Place Names of Atlantic Canada.
William B. Hamilton.
Grades 6 and up / Ages 11 and up.
It is inevitable that the process of compiling any work of this kind must be brutally selective. To put the matter in context, it is worth recording that, at the time of writing, there were 62,880 officially approved Atlantic Canadian place names on the computer list maintained by the Canadian Permanent Committee on Geographical Names (CPCGN). The vast majority of these names are descriptive in nature and many are repetitious. To illustrate: in Newfoundland and Labrador there are more than 200 distinct features that incorporate 'Green,' including 20 with the name Green Cove. Nova Scotia is not far behind. It boasts some 130 variants of 'Green,' numbered among them 25 locations known as 'Green Island.'Dr. William B. Hamilton is well qualified to have written Place Names of Atlantic Canada. As a former chair of the Toponymic Research Committee of the Canadian Permanent Committee on Geographical Names, he has previously written Local History in Atlantic Canada, and The Macmillan Book of Canadian Place Names. And what is toponymic research? I confess that I had to look it up, and found that toponymics is the study of place names.
This is a book that will appeal to a great variety of readers. It is scholarly and thoroughly researched for the enjoyment and satisfaction of historians, be they professional or amateur. It is a fascinating book for browsers and dilettanti who would like to confound friends with amusing stories of the reasons for names like Pinchgut Point, Magaguadavic River, Marshy Hope and Barachois Run. Students will find it an excellent reference when they research their own communities or the birthplaces of ancestors. Indeed it is a book that should certainly be in every library in Atlantic Canada as well as widely available throughout the rest of Canada.
In a book of this type, prefaces and chapters explaining how the author gathered material, why some names were omitted, how problems connected with variations in spelling were settled, and from whence place names originated, are often overlooked by readers who dash directly to the listings. This would be an unfortunate omission for the reader of this book as Hamilton's preface and first chapter, "Windows on History and Culture," provide fascinating insights into his subject. Place names were chosen with three categories in mind: size, history, and human interest - Saint John as a fairly large city, Port Royal as an important historical site, and Naked Man Hill for the story connected with that nomenclature.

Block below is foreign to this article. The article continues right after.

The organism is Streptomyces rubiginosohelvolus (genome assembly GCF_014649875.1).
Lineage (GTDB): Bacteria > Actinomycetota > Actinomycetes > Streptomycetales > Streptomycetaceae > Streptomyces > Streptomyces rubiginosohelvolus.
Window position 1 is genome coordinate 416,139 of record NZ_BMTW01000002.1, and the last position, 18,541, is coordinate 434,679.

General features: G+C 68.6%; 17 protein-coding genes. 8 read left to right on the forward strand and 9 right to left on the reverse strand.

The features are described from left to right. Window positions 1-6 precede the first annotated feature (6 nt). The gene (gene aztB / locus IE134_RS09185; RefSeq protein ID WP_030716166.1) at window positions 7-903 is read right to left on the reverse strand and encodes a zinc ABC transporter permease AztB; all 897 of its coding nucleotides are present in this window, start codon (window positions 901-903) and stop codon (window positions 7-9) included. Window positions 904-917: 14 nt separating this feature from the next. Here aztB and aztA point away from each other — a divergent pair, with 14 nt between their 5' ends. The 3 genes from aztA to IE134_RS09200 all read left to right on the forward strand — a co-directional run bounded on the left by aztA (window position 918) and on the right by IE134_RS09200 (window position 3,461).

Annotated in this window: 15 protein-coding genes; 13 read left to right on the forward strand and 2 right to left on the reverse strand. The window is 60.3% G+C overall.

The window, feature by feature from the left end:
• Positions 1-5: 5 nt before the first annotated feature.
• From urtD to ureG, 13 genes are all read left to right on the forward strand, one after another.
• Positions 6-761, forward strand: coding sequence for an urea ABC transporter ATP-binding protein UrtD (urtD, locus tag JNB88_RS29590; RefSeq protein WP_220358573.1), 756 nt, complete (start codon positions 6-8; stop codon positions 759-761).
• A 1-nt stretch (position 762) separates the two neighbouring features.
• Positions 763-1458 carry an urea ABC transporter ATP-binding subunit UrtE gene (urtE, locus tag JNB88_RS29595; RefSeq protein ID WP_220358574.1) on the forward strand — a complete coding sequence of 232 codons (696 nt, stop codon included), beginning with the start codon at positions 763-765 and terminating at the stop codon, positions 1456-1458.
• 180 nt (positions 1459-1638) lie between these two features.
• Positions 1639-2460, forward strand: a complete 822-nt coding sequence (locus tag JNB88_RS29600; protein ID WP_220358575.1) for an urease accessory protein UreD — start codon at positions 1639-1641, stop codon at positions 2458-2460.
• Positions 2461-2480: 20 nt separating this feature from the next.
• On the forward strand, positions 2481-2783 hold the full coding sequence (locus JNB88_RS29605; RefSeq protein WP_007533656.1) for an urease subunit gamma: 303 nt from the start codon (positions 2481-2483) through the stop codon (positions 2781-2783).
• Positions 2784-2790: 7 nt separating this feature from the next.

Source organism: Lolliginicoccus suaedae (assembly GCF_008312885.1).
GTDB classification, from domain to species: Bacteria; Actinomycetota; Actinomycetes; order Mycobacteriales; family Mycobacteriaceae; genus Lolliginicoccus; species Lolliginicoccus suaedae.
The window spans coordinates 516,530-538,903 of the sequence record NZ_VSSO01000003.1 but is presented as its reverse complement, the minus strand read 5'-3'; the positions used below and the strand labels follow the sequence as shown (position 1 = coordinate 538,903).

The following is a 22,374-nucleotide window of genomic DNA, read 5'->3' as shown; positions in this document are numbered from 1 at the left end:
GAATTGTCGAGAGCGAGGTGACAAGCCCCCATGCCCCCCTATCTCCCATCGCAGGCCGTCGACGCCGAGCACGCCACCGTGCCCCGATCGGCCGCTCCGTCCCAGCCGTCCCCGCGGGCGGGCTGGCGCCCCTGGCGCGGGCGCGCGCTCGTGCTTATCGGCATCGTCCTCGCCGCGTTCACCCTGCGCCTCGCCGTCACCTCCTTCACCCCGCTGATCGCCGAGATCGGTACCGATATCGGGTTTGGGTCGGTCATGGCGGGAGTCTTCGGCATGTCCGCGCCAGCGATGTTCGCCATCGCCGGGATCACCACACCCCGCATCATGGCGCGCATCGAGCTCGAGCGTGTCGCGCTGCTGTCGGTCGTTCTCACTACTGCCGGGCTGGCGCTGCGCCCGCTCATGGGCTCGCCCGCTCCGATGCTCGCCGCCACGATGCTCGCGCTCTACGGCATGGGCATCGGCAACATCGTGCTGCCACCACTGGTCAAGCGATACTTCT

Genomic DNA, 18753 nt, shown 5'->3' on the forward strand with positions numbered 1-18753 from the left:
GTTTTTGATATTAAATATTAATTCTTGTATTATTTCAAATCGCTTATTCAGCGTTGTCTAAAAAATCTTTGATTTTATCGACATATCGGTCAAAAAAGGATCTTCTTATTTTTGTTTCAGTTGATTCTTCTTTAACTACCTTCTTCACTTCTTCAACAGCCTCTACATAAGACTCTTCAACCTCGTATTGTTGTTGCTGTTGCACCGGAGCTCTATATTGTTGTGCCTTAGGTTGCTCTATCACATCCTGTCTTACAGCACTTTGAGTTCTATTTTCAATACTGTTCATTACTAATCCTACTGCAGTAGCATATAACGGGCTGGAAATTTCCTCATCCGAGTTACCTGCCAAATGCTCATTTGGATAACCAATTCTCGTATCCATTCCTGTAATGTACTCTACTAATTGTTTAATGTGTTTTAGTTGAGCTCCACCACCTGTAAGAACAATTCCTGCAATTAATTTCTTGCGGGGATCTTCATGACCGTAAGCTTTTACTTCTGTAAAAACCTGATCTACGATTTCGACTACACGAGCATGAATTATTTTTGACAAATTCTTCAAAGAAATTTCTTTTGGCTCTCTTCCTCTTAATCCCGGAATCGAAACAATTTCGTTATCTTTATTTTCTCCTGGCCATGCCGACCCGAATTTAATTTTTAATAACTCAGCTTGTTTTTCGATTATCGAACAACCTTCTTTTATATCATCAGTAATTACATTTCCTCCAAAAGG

As sources of information, Hamilton had a wealth of material from which to choose, both ancient and modern. Some names originated from the native Mi'kmaq, Maliseet and Beothuk people, as well as from the Inuit people. Ancient charts and maps by early explorers of several nationalities - Vikings, Portuguese, Spanish, French, English, Scots, Germans - reveal their choices of place names. Sites were named and renamed as populations changed from French to English, and sometimes back again. Many migrations also brought new names and changed older well-established names of settlements, such as the English who arrived after the Treaty of Utrecht in 1713 to take over French possessions, German and French Foreign Protestants who settled Lunenburg, Planters and Loyalists from New England who came after the Expulsion of the Acadians, fishermen from many different nations and cultures, settlers from the Caribbean, and African Americans from the Thirteen Colonies.
Place names in the book are listed alphabetically by province, with helpful maps of each province near the beginning of the listings. The last pages of the volume are designated a "Bibliographical Essay," a more graceful way to acknowledge sources than a mere list, although just as extensive. Altogether this is a fine contribution to both the history and geography of the Atlantic Provinces.
Joan Payzant is a retired teacher and teacher-librarian of Dartmouth, Nova Scotia.
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